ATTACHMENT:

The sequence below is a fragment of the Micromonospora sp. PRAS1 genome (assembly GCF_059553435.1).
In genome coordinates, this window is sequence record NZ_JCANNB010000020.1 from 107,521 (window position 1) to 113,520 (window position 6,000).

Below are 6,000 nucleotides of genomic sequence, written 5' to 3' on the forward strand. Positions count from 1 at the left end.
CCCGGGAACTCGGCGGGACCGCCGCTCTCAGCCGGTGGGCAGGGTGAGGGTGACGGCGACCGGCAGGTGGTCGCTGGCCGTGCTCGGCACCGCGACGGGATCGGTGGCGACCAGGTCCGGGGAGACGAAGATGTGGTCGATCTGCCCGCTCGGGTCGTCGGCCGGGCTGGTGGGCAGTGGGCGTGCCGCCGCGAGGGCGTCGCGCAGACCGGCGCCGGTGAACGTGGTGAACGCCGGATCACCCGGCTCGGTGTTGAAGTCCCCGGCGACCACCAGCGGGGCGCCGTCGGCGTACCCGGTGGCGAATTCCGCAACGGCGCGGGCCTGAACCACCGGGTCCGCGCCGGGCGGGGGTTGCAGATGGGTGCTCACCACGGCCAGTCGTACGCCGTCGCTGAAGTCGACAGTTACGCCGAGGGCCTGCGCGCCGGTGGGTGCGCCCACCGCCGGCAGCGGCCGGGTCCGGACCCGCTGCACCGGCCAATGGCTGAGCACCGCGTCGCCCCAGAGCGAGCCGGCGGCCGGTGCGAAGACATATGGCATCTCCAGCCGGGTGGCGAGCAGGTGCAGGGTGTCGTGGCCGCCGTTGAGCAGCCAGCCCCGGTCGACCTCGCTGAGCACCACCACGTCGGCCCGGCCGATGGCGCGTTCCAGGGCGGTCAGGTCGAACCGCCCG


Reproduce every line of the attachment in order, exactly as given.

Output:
The sequence below is a fragment of the Micromonospora sp. PRAS1 genome (assembly GCF_059553435.1).
In genome coordinates, this window is sequence record NZ_JCANNB010000020.1 from 107,521 (window position 1) to 113,520 (window position 6,000).

Below are 6,000 nucleotides of genomic sequence, written 5' to 3' on the forward strand. Positions count from 1 at the left end.
CCCGGGAACTCGGCGGGACCGCCGCTCTCAGCCGGTGGGCAGGGTGAGGGTGACGGCGACCGGCAGGTGGTCGCTGGCCGTGCTCGGCACCGCGACGGGATCGGTGGCGACCAGGTCCGGGGAGACGAAGATGTGGTCGATCTGCCCGCTCGGGTCGTCGGCCGGGCTGGTGGGCAGTGGGCGTGCCGCCGCGAGGGCGTCGCGCAGACCGGCGCCGGTGAACGTGGTGAACGCCGGATCACCCGGCTCGGTGTTGAAGTCCCCGGCGACCACCAGCGGGGCGCCGTCGGCGTACCCGGTGGCGAATTCCGCAACGGCGCGGGCCTGAACCACCGGGTCCGCGCCGGGCGGGGGTTGCAGATGGGTGCTCACCACGGCCAGTCGTACGCCGTCGCTGAAGTCGACAGTTACGCCGAGGGCCTGCGCGCCGGTGGGTGCGCCCACCGCCGGCAGCGGCCGGGTCCGGACCCGCTGCACCGGCCAATGGCTGAGCACCGCGTCGCCCCAGAGCGAGCCGGCGGCCGGTGCGAAGACATATGGCATCTCCAGCCGGGTGGCGAGCAGGTGCAGGGTGTCGTGGCCGCCGTTGAGCAGCCAGCCCCGGTCGACCTCGCTGAGCACCACCACGTCGGCCCGGCCGATGGCGCGTTCCAGGGCGGTCAGGTCGAACCGCCCG